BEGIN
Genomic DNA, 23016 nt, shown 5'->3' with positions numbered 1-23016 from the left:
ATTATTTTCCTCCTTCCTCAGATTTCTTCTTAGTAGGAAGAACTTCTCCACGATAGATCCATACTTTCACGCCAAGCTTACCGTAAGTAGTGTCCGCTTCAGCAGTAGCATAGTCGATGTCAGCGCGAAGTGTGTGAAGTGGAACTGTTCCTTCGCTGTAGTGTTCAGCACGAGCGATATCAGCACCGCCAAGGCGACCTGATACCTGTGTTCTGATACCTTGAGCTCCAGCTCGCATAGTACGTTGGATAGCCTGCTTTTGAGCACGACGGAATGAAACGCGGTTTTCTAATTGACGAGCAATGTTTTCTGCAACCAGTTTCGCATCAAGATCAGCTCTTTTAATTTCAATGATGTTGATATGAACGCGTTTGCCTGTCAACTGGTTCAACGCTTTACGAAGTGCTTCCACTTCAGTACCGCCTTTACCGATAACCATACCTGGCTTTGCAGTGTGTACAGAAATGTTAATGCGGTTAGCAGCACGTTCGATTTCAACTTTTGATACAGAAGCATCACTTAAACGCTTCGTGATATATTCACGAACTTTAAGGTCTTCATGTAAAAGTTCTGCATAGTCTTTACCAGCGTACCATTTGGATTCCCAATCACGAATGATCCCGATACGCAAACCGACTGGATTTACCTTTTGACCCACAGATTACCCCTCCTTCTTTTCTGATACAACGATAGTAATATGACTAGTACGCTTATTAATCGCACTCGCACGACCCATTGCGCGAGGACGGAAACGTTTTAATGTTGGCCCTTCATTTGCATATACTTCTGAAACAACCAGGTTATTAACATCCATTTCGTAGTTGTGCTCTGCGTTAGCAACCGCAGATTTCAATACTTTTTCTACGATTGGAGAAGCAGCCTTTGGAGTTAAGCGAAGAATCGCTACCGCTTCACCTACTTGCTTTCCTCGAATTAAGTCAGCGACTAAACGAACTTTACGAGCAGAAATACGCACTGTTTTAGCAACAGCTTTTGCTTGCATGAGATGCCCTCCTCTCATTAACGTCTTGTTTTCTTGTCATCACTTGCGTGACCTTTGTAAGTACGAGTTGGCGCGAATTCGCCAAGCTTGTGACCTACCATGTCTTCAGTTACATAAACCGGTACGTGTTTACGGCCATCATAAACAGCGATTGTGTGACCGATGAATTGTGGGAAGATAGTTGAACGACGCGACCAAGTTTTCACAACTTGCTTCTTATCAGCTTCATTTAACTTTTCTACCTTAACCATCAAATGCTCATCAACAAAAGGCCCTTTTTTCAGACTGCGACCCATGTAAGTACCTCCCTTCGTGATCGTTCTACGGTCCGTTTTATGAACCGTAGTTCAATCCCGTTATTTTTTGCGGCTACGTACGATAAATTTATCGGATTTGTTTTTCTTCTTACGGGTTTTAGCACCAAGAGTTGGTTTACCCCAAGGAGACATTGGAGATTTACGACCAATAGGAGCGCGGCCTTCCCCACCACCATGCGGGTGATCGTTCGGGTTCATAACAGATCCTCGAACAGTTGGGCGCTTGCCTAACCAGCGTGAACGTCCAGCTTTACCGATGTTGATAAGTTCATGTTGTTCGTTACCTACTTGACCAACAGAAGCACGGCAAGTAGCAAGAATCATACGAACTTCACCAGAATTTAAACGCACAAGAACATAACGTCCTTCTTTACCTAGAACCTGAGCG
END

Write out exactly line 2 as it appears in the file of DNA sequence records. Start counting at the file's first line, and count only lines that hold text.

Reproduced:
ATTATTTTCCTCCTTCCTCAGATTTCTTCTTAGTAGGAAGAACTTCTCCACGATAGATCCATACTTTCACGCCAAGCTTACCGTAAGTAGTGTCCGCTTCAGCAGTAGCATAGTCGATGTCAGCGCGAAGTGTGTGAAGTGGAACTGTTCCTTCGCTGTAGTGTTCAGCACGAGCGATATCAGCACCGCCAAGGCGACCTGATACCTGTGTTCTGATACCTTGAGCTCCAGCTCGCATAGTACGTTGGATAGCCTGCTTTTGAGCACGACGGAATGAAACGCGGTTTTCTAATTGACGAGCAATGTTTTCTGCAACCAGTTTCGCATCAAGATCAGCTCTTTTAATTTCAATGATGTTGATATGAACGCGTTTGCCTGTCAACTGGTTCAACGCTTTACGAAGTGCTTCCACTTCAGTACCGCCTTTACCGATAACCATACCTGGCTTTGCAGTGTGTACAGAAATGTTAATGCGGTTAGCAGCACGTTCGATTTCAACTTTTGATACAGAAGCATCACTTAAACGCTTCGTGATATATTCACGAACTTTAAGGTCTTCATGTAAAAGTTCTGCATAGTCTTTACCAGCGTACCATTTGGATTCCCAATCACGAATGATCCCGATACGCAAACCGACTGGATTTACCTTTTGACCCACAGATTACCCCTCCTTCTTTTCTGATACAACGATAGTAATATGACTAGTACGCTTATTAATCGCACTCGCACGACCCATTGCGCGAGGACGGAAACGTTTTAATGTTGGCCCTTCATTTGCATATACTTCTGAAACAACCAGGTTATTAACATCCATTTCGTAGTTGTGCTCTGCGTTAGCAACCGCAGATTTCAATACTTTTTCTACGATTGGAGAAGCAGCCTTTGGAGTTAAGCGAAGAATCGCTACCGCTTCACCTACTTGCTTTCCTCGAATTAAGTCAGCGACTAAACGAACTTTACGAGCAGAAATACGCACTGTTTTAGCAACAGCTTTTGCTTGCATGAGATGCCCTCCTCTCATTAACGTCTTGTTTTCTTGTCATCACTTGCGTGACCTTTGTAAGTACGAGTTGGCGCGAATTCGCCAAGCTTGTGACCTACCATGTCTTCAGTTACATAAACCGGTACGTGTTTACGGCCATCATAAACAGCGATTGTGTGACCGATGAATTGTGGGAAGATAGTTGAACGACGCGACCAAGTTTTCACAACTTGCTTCTTATCAGCTTCATTTAACTTTTCTACCTTAACCATCAAATGCTCATCAACAAAAGGCCCTTTTTTCAGACTGCGACCCATGTAAGTACCTCCCTTCGTGATCGTTCTACGGTCCGTTTTATGAACCGTAGTTCAATCCCGTTATTTTTTGCGGCTACGTACGATAAATTTATCGGATTTGTTTTTCTTCTTACGGGTTTTAGCACCAAGAGTTGGTTTACCCCAAGGAGACATTGGAGATTTACGACCAATAGGAGCGCGGCCTTCCCCACCACCATGCGGGTGATCGTTCGGGTTCATAACAGATCCTCGAACAGTTGGGCGCTTGCCTAACCAGCGTGAACGTCCAGCTTTACCGATGTTGATAAGTTCATGTTGTTCGTTACCTACTTGACCAACAGAAGCACGGCAAGTAGCAAGAATCATACGAACTTCACCAGAATTTAAACGCACAAGAACATAACGTCCTTCTTTACCTAGAACCTGAGCG